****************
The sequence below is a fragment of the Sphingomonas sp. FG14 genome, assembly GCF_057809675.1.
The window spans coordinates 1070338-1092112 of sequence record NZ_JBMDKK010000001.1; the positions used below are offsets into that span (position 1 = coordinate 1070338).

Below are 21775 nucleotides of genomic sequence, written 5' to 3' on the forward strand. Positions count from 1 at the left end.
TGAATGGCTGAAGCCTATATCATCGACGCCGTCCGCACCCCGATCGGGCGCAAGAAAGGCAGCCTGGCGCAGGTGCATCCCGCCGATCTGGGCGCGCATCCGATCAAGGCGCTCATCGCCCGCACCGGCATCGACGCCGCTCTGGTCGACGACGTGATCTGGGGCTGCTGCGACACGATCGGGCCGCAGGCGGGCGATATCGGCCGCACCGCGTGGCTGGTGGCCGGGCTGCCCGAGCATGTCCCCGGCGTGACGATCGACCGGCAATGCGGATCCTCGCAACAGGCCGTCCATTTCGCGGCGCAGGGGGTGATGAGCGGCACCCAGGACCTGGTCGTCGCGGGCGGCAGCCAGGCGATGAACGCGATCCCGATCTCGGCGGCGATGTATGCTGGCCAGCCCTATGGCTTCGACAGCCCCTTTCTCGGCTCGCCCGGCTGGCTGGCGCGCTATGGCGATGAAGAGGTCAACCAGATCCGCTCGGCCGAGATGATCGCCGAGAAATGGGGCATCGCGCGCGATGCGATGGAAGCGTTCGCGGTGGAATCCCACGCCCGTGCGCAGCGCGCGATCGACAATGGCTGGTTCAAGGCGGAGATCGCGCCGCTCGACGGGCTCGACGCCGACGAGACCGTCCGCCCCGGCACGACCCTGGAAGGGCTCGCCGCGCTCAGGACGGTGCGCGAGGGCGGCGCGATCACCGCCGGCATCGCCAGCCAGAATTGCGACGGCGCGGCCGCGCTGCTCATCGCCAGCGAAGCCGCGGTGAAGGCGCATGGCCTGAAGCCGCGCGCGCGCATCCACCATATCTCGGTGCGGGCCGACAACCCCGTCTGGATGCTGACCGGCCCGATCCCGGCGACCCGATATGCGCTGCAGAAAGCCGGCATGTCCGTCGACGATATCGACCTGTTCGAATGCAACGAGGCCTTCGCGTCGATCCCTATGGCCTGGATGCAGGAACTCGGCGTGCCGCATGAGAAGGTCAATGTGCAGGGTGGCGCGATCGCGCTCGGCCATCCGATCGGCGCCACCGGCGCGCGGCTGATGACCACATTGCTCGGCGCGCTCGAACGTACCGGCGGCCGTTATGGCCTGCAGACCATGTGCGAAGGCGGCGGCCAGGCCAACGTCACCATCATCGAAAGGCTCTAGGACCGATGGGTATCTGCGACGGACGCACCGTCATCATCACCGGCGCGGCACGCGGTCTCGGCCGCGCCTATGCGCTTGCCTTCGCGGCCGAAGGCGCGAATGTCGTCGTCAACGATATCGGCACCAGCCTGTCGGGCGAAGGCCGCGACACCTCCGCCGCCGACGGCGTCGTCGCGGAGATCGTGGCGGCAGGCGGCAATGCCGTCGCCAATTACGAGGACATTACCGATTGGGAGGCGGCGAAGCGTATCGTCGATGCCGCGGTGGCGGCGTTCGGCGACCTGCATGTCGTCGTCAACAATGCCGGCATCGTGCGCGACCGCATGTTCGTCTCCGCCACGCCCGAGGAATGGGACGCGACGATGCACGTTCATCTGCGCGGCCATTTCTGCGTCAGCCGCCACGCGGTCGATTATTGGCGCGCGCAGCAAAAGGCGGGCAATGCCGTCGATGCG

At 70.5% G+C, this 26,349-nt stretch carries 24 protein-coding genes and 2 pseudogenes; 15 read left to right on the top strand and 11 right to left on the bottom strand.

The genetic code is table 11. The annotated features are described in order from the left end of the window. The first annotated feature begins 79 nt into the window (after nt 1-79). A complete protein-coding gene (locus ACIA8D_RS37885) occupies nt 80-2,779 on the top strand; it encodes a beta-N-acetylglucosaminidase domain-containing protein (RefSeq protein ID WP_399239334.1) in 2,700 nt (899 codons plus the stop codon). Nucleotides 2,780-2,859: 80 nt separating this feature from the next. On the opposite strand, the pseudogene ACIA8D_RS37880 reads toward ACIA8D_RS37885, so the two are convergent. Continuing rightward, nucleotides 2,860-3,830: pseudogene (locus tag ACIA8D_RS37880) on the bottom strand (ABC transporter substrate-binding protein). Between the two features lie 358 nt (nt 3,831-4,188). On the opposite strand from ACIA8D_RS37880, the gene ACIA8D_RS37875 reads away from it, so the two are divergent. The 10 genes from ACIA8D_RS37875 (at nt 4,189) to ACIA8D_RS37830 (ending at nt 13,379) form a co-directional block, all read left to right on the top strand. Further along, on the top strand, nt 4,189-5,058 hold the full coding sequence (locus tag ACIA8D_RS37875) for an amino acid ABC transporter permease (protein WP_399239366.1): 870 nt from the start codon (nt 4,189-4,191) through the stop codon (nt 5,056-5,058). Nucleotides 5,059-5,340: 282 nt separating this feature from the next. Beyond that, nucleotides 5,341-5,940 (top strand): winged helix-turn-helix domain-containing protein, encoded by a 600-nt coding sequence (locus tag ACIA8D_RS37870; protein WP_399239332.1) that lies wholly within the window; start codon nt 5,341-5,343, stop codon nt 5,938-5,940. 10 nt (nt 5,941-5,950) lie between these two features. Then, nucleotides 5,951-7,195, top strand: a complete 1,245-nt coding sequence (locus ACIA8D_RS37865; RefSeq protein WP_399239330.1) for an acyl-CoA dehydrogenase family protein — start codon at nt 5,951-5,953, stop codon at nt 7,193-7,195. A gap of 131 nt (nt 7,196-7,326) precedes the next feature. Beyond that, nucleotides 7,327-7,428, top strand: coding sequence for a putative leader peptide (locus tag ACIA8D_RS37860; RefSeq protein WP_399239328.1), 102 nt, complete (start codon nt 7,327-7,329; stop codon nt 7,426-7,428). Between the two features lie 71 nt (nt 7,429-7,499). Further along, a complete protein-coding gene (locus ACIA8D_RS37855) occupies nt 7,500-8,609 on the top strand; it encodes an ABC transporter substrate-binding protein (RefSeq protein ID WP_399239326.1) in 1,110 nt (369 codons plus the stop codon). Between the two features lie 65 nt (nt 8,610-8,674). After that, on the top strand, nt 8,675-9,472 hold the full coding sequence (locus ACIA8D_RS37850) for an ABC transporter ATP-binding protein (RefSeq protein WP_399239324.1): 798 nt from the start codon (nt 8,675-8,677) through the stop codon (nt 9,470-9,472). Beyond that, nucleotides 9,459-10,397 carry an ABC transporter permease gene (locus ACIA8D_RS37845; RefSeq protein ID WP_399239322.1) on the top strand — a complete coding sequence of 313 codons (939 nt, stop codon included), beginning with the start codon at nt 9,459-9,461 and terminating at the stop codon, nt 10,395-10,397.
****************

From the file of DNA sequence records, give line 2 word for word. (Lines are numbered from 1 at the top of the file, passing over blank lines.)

The window spans coordinates 1070338-1092112 of sequence record NZ_JBMDKK010000001.1; the positions used below are offsets into that span (position 1 = coordinate 1070338).